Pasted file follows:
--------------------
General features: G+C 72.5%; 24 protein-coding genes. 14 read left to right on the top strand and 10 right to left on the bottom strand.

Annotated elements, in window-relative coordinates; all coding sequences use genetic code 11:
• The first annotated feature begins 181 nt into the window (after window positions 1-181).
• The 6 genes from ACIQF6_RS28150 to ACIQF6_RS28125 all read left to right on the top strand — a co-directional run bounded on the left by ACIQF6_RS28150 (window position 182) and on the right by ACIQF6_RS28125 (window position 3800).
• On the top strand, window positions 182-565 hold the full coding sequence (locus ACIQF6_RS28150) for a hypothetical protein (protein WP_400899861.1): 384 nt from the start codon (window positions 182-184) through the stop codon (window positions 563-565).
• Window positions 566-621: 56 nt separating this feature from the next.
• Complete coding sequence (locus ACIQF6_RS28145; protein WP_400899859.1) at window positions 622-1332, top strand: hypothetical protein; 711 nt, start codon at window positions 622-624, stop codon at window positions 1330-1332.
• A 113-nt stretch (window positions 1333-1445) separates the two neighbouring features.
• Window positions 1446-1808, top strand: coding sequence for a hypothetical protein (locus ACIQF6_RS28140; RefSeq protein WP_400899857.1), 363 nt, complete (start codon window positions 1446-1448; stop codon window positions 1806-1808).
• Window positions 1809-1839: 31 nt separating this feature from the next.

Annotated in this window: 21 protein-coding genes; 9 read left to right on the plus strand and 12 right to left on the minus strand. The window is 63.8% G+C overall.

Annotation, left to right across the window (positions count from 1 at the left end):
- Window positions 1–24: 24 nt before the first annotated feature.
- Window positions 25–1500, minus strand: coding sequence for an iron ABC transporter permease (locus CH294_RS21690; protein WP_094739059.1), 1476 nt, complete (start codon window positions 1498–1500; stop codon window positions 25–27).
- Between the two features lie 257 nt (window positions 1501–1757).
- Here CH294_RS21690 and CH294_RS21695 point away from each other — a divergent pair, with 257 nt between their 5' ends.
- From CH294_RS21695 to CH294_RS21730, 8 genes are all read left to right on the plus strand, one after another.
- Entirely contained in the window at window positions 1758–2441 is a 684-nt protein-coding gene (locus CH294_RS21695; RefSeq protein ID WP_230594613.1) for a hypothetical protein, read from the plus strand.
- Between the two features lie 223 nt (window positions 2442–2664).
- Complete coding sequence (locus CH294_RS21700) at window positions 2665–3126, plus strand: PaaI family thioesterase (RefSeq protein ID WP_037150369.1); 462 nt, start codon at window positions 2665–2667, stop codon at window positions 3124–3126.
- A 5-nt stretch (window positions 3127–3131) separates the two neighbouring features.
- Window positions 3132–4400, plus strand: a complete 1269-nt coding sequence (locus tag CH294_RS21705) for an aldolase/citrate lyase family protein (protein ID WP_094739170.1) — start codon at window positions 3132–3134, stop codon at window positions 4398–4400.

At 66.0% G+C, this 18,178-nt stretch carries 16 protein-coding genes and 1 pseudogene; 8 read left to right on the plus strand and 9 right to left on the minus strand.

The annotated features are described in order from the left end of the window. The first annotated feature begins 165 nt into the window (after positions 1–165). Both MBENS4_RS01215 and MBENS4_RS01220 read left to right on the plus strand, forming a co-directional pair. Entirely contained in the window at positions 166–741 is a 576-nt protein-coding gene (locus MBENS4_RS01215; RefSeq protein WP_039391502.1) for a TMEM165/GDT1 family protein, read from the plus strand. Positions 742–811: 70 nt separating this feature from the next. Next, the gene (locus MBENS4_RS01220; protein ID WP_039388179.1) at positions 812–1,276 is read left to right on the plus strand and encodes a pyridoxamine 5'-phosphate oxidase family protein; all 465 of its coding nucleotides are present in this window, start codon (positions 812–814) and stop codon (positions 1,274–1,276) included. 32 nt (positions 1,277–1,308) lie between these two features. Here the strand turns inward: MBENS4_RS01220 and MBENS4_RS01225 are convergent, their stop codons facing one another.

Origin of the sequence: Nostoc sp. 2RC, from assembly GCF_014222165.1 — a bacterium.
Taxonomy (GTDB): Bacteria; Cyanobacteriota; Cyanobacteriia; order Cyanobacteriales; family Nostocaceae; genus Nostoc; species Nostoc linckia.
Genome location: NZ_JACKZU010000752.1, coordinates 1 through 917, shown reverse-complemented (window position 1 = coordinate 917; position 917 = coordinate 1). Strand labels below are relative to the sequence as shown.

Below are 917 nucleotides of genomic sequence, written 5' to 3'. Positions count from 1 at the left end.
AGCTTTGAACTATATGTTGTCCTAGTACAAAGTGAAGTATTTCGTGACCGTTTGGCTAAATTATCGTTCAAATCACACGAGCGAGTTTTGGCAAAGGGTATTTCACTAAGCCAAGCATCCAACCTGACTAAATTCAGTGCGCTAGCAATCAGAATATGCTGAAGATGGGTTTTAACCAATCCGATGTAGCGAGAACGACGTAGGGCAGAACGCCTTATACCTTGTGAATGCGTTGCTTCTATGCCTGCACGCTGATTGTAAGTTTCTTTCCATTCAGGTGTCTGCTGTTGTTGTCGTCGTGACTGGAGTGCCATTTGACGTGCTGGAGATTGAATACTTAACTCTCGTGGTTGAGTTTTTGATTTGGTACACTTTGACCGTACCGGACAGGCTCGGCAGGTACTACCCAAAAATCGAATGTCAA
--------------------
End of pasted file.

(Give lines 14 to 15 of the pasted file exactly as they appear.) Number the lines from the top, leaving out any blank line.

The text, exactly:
- Window positions 25–1500, minus strand: coding sequence for an iron ABC transporter permease (locus CH294_RS21690; protein WP_094739059.1), 1476 nt, complete (start codon window positions 1498–1500; stop codon window positions 25–27).
- Between the two features lie 257 nt (window positions 1501–1757).